Instead of relying on medication, try these natural solutions to help you manage migraines.
Your head hurts. Actually, it feels under attack. You’re nauseated. You’re so sensitive to light that you can’t open your eyes. When you do, you see spots or haziness. And this has been going on for five hours.
Those are just some of the symptoms of migraines, a condition that affects more than 39 million people in the U.S., 75 percent of whom are female.
Doctors aren’t sure what causes the condition, but the newest research indicates it may be overly sensitised brain nerves, says Elizabeth Seng, Ph.D., an associate professor at Yeshiva University and the Albert Einstein College of Medicine in New York. Women with migraines should see a specialist for a treatment plan, but these expert tips for natural migraine relief can also help prevent and reduce symptoms.
1. Try acupuncture
Acupuncture may be as effective as conventional treatments at easing migraine pain, a study in the journal Headache found. “Migraine patients have hyperactive neurons that can be triggered by inflammation,” says Carolyn Bernstein, M.D., an associate neurologist at Brigham and Women’s Hospital in Boston. “Acupuncture decreases inflammation and may prevent or reduce the severity of a migraine.”
2. Find your stress sweet spot
“Stress is a common migraine trigger,” Seng says. A spike can lead to a migraine, and so can a sudden drop. In fact, the journal Neurology reports that your risk of a migraine attack is five times higher during the first six hours after stress levels drop. Stress hormones like cortisol protect against pain; a sudden decrease may set off the condition. Also, your birth control could be causing migraines that might mean you’re at risk for more serious complications.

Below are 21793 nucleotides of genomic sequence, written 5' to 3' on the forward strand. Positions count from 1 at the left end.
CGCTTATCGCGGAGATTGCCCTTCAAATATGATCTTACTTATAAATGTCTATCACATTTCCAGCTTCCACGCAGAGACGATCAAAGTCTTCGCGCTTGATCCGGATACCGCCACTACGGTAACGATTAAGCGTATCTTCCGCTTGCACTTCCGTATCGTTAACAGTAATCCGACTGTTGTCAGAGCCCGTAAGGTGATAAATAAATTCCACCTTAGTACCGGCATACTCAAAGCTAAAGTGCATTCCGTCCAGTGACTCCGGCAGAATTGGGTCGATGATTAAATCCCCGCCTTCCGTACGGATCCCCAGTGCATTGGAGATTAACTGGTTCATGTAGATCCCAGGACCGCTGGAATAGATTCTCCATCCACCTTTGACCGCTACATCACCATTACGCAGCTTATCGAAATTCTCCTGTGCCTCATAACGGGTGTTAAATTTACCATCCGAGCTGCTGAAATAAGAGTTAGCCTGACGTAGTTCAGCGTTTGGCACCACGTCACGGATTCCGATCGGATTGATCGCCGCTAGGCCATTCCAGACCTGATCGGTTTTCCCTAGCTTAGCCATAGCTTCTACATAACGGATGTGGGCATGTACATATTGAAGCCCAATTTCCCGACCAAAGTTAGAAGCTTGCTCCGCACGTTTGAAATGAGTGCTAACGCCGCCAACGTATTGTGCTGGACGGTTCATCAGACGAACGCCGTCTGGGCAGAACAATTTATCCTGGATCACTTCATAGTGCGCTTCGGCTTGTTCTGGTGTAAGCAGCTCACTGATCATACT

You’ve heard it a million times, and you’re going to hear it again; try mindfulness meditation. In addition to making you calmer, it can provide natural migraine relief. “It helps people control their attention, enabling migraine sufferers to tune out their symptoms,” she says.
3. Stay on schedule
Be as consistent as possible with your sleeping, eating, and exercising routine, says Amaal Starling, M.D., an assistant professor of neurology at the Mayo Clinic in Phoenix. Those three habits influence hormone levels, hunger, and mood, and a shift in one area is enough to set off an attack. Go to bed and wake up at the same time every day, eat on a consistent schedule, and exercise for 20 minutes three to four days a week.
You may have heard that caffeine is a good natural migraine relief option, but that only works if you have a small amount. In fact, it’s best to drink no more than two cups of coffee a day. A new study in the American Journal of Medicine found that three or more mugs can increase your odds of developing a headache.
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